I also believe the membership has been misled or caused to misconstrue the importance of a ballot and that as a result the Institution's integrity and democratic processes have been undermined (Letters last week).
Things can only be put right by holding a binding referendum on the single member issue - as originally promised to the wider membership - or by a re-run of the original flawed ballot on corporate status - a 'startagain' scenario.
The Chief Executive & Secretary's response to Roger Sainsbury's letter failed to address the fundamental issue - that the running and outcome of a ballot (in which members were misinformed - albeit unintentionally) on a fairly noncontentious issue was used to avoid a referendum on a much more significant and profound change. The end does not justify the means.
The Institution should be the guardian of integrity and high ethical standards in the profession. If it fails in the running of its own affairs and in its relationships with its members, how can it possibly have any credibility in seeking to uphold - enforce - such standards in its dealings with the public as aggrieved complainants over a member's actions or indeed with individual members?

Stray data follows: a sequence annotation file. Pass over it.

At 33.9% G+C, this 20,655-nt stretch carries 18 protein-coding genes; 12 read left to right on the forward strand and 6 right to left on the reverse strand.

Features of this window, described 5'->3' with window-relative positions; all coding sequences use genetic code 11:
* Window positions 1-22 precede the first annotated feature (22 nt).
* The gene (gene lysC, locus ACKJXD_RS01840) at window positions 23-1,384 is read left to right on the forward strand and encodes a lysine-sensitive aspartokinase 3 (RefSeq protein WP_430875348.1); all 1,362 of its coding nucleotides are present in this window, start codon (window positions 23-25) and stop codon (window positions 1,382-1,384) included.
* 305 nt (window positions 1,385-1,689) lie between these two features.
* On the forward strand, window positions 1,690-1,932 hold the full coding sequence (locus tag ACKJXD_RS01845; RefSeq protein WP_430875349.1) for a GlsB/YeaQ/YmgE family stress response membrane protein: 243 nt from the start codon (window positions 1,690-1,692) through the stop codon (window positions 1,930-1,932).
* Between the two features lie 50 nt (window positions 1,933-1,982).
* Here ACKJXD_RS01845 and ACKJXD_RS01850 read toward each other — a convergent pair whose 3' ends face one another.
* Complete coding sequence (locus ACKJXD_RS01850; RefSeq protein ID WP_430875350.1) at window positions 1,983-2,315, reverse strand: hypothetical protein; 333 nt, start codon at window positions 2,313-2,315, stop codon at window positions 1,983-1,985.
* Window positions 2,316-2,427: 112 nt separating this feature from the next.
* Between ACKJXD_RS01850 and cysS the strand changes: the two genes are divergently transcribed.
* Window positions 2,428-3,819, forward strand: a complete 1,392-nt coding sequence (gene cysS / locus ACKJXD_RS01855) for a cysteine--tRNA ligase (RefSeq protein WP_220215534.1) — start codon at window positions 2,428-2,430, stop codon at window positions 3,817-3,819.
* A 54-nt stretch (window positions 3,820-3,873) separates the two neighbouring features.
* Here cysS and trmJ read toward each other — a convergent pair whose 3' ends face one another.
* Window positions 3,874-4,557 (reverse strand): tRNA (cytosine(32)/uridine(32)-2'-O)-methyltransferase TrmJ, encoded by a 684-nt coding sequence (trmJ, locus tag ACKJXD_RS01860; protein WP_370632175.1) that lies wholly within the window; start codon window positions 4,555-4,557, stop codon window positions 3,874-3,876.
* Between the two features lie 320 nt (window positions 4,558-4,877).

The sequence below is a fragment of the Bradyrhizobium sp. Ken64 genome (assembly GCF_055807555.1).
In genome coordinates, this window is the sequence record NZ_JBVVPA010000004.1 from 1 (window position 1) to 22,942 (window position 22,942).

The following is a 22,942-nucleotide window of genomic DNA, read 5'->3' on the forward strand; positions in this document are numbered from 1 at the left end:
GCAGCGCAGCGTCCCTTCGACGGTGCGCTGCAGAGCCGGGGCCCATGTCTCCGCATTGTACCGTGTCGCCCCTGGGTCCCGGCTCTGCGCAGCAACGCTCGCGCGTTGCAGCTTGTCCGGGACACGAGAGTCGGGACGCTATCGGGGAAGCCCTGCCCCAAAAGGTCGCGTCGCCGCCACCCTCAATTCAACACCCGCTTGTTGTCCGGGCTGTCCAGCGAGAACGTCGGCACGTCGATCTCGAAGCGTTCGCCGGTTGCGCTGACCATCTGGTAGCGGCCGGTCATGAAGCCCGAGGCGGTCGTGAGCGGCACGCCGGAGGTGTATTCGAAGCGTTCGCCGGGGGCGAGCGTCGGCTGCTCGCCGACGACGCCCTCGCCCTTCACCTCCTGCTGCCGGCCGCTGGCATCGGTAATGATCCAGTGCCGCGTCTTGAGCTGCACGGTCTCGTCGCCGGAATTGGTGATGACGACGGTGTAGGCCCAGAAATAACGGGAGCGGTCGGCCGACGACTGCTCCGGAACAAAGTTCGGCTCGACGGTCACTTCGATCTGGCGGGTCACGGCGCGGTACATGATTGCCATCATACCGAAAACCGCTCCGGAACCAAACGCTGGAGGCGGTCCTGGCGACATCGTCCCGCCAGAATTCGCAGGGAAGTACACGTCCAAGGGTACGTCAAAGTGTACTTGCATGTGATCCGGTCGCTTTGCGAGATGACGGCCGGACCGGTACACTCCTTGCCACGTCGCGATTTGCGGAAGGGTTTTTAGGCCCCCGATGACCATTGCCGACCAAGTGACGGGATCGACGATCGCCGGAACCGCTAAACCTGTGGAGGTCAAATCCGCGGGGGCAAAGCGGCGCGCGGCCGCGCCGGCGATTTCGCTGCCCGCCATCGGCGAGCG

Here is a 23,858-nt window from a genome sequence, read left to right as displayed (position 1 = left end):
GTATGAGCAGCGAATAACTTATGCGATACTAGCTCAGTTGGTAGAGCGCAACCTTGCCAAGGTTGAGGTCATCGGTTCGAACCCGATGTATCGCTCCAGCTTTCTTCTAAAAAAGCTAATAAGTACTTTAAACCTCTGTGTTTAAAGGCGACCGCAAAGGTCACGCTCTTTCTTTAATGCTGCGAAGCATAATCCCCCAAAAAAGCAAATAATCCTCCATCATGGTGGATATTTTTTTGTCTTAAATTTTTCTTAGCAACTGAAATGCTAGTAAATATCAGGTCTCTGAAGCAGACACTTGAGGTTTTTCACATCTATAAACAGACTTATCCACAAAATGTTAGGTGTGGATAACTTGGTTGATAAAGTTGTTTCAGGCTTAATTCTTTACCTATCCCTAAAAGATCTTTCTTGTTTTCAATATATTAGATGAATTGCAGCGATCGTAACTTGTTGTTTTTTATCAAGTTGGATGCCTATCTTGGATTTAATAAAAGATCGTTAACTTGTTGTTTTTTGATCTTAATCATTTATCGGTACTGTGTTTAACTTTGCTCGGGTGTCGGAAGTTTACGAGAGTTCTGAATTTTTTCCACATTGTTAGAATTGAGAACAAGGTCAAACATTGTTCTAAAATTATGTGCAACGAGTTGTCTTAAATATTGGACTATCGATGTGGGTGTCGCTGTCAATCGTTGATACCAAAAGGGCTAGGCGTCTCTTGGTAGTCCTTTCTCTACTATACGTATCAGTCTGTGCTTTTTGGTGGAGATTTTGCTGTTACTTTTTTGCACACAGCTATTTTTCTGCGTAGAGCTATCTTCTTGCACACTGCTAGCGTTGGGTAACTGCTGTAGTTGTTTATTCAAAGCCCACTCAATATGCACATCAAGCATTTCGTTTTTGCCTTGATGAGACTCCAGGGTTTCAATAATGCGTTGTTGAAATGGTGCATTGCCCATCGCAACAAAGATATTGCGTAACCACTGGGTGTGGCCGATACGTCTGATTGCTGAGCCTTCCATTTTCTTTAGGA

Whatever the reasons or original (possibly good) intention behind the process, the matter cannot be allowed to rest here. The related issues about integrity, ethics and the undermining of the democratic processes are too great. An immediate assurance that Council will be advised at its next meeting to hold a binding referendum is the least that anyone should expect.
David Green, Past President email@example.com